SC: Yeah‚ people have said that. But to me‚ the classic thing is that we only hear the mistakes. So we might hear things as being bad or sloppy or derivative and everything else (laughs). We get people who come up to us after a show and say‚ "so that was in 13/8 and then it went into 7/8‚ and then..." And I'm like whoa‚ whoa‚ whoa - you're way too into it. (laughter) Our manager‚ this is back when he was in the band Grinch‚ saw us fuck up on stage one time and he was like‚ "oh‚ so you are human." (laughs) That's how you perceived us? What are you out of your mind? (laughs) We're just accomplished musicians who are just trying to make it interesting for ourselves. We all came into this as players‚ and if it's not with Schleigho we're all going to be doing it somewhere else. We all do side projects‚ and record with different musicians‚ and that's just the nature of being a musician. The other thing is we are always learning from each other‚ like Jesse will show me a scale that he used in a side project‚ or maybe a thing I figured out off a Keith Jarrett know - stuff like that. When people ask me what should they expect when I'm doing interviews or trying to get gigs‚ I tell them they are going to have to listen more. I don't mean it like that‚ but there are going to have to pay attention more if they want to listen to it. It's not going to be just back drop college frat party music; it's like seeing a documentary instead of an Adam Sandler movie or something (laughter). And I think our fans are those people‚ like you said‚ they're people who want to figure it out and have there head messed with‚ or people that want to count out what we're playing and stuff like that. A lot of those people are musicians themselves...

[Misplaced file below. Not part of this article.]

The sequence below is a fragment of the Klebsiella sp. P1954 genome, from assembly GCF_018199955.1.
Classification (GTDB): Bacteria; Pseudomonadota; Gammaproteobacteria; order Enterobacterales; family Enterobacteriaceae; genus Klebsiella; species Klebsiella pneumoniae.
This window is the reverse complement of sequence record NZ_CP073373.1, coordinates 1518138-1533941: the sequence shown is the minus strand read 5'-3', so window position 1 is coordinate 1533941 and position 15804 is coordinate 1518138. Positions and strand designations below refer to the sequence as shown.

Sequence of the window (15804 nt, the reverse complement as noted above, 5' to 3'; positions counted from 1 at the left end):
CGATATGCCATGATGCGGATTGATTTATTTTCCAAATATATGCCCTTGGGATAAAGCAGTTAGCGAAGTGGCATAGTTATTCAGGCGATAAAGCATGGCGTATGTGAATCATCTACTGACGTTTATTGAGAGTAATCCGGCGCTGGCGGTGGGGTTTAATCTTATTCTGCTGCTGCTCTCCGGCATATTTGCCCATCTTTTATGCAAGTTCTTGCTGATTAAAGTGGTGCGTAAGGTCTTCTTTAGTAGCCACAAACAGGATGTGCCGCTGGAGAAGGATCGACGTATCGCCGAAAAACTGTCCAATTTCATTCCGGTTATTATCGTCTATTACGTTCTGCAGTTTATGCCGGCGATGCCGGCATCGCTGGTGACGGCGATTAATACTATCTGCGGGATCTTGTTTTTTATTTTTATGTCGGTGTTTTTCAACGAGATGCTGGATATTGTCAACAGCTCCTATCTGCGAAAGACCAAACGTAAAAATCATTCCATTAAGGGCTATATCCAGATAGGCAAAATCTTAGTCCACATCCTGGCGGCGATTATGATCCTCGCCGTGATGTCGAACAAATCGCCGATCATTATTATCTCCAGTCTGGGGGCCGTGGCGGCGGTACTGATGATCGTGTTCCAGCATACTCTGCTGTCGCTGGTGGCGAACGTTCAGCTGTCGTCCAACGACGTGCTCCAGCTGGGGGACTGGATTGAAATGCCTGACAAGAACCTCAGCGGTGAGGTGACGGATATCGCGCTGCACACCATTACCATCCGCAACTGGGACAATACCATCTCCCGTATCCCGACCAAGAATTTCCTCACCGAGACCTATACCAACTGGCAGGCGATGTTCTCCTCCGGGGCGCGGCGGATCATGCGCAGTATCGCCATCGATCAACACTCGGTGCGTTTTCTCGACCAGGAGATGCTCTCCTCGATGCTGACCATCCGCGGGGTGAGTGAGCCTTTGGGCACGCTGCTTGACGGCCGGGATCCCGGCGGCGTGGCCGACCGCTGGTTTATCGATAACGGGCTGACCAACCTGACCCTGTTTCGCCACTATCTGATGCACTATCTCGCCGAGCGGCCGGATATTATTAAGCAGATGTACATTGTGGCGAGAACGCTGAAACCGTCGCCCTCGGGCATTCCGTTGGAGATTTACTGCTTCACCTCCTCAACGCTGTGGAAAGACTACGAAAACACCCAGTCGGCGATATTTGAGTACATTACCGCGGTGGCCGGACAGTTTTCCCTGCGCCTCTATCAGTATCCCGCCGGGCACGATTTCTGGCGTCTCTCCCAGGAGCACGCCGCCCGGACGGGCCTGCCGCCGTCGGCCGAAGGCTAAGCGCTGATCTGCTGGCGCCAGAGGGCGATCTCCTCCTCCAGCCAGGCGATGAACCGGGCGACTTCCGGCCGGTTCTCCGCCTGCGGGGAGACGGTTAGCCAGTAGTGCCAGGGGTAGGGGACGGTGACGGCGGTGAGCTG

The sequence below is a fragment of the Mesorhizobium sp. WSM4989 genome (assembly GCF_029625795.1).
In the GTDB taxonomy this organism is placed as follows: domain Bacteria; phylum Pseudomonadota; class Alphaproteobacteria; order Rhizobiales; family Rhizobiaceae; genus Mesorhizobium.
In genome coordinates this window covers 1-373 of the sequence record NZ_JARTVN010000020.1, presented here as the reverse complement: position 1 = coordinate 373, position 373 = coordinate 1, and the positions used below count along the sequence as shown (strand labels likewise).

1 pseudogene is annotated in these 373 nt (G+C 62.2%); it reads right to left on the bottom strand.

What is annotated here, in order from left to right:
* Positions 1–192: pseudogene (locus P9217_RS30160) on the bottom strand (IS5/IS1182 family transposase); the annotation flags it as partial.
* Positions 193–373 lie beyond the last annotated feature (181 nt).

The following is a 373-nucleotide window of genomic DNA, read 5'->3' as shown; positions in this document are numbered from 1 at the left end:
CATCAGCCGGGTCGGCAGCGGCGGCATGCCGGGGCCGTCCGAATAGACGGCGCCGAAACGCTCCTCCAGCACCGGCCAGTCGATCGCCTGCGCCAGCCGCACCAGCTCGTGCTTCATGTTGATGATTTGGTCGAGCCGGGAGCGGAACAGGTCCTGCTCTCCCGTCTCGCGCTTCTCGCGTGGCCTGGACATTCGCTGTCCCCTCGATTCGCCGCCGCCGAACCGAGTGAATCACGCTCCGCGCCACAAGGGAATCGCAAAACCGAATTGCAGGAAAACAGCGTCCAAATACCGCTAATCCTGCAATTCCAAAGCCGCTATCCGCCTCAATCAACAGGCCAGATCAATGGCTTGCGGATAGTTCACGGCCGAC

MM: Yeah‚ that's another thing I've always thought about Schleigho - it's a musician's kind of band.